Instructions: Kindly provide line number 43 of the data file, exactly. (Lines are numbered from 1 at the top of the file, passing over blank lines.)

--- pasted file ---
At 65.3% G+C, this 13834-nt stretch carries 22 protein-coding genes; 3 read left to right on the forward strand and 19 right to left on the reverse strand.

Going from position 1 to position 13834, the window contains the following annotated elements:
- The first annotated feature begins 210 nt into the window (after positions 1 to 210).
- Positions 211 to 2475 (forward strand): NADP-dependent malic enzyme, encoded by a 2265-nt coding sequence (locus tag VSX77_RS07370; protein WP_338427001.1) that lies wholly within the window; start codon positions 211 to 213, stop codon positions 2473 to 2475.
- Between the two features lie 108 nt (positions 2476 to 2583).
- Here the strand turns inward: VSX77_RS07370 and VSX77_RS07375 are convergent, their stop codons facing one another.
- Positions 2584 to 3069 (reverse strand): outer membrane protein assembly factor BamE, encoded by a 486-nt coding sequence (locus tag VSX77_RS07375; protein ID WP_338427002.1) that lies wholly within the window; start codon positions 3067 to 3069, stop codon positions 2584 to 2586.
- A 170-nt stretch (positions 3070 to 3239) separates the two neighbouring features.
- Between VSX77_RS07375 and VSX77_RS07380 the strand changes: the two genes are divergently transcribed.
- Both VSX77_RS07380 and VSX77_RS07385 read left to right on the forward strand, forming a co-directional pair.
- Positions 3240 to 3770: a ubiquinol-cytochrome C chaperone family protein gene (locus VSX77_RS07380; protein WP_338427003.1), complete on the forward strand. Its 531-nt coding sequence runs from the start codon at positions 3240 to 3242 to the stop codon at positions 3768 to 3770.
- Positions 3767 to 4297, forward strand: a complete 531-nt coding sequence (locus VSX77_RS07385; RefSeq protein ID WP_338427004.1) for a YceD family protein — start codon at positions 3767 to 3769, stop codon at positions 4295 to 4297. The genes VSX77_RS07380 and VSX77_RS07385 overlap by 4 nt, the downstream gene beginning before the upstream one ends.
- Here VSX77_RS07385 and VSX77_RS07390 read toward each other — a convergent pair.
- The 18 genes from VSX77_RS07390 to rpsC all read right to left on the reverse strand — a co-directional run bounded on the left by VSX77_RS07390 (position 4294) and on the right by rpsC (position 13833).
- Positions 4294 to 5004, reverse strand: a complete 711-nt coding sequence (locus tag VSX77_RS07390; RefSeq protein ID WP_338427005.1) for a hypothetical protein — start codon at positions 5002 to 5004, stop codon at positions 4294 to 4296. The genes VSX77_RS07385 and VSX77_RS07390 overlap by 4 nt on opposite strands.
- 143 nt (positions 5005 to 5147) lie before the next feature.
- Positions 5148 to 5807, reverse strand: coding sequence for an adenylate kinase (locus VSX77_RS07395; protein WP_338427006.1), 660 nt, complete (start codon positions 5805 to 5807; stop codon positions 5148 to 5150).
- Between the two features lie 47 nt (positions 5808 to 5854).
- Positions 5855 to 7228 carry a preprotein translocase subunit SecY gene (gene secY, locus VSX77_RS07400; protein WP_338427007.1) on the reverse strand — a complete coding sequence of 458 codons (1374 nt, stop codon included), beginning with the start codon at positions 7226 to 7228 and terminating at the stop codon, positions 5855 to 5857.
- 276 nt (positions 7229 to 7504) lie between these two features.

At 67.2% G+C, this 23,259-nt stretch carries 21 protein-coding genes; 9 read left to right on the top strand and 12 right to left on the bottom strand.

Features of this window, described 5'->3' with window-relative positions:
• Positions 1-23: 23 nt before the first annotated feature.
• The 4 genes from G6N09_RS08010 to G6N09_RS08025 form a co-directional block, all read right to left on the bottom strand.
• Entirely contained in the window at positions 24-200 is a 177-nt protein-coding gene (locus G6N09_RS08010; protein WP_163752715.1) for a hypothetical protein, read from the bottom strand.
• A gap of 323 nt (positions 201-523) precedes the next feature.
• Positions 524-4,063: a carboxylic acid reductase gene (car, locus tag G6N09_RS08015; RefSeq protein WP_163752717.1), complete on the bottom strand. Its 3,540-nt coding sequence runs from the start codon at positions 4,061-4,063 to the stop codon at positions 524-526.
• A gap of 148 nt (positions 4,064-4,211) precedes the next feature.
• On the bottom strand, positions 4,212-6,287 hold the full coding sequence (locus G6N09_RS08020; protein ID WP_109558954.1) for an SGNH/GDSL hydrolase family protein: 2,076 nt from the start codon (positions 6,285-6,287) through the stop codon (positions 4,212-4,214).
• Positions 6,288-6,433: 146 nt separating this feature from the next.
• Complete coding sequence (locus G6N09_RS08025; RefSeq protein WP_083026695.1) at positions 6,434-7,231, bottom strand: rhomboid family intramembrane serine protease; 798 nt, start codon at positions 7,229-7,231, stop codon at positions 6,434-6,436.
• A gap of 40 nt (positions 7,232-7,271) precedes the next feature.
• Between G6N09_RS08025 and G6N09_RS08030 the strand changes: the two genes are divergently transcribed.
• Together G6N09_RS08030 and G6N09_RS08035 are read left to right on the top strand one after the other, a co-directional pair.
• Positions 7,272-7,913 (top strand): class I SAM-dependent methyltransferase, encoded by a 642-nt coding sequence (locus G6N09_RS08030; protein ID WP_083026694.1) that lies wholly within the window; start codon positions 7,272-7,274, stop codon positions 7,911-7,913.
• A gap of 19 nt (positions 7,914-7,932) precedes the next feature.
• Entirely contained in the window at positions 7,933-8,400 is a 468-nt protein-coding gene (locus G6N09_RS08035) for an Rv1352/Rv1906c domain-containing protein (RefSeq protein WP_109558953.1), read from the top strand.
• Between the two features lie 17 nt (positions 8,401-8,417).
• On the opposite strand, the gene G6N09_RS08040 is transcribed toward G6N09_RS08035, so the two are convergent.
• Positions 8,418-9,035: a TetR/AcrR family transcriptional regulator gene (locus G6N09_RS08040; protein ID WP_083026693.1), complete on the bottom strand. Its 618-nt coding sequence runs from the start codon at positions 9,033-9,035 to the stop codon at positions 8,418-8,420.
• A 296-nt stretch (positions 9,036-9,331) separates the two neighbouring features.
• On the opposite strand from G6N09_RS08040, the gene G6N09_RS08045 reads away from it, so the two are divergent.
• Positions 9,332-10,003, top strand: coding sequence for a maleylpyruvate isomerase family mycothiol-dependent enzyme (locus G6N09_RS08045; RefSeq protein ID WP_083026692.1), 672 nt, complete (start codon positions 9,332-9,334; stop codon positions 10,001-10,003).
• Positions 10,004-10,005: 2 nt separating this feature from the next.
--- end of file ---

• Positions 9,332-10,003, top strand: coding sequence for a maleylpyruvate isomerase family mycothiol-dependent enzyme (locus G6N09_RS08045; RefSeq protein ID WP_083026692.1), 672 nt, complete (start codon positions 9,332-9,334; stop codon positions 10,001-10,003).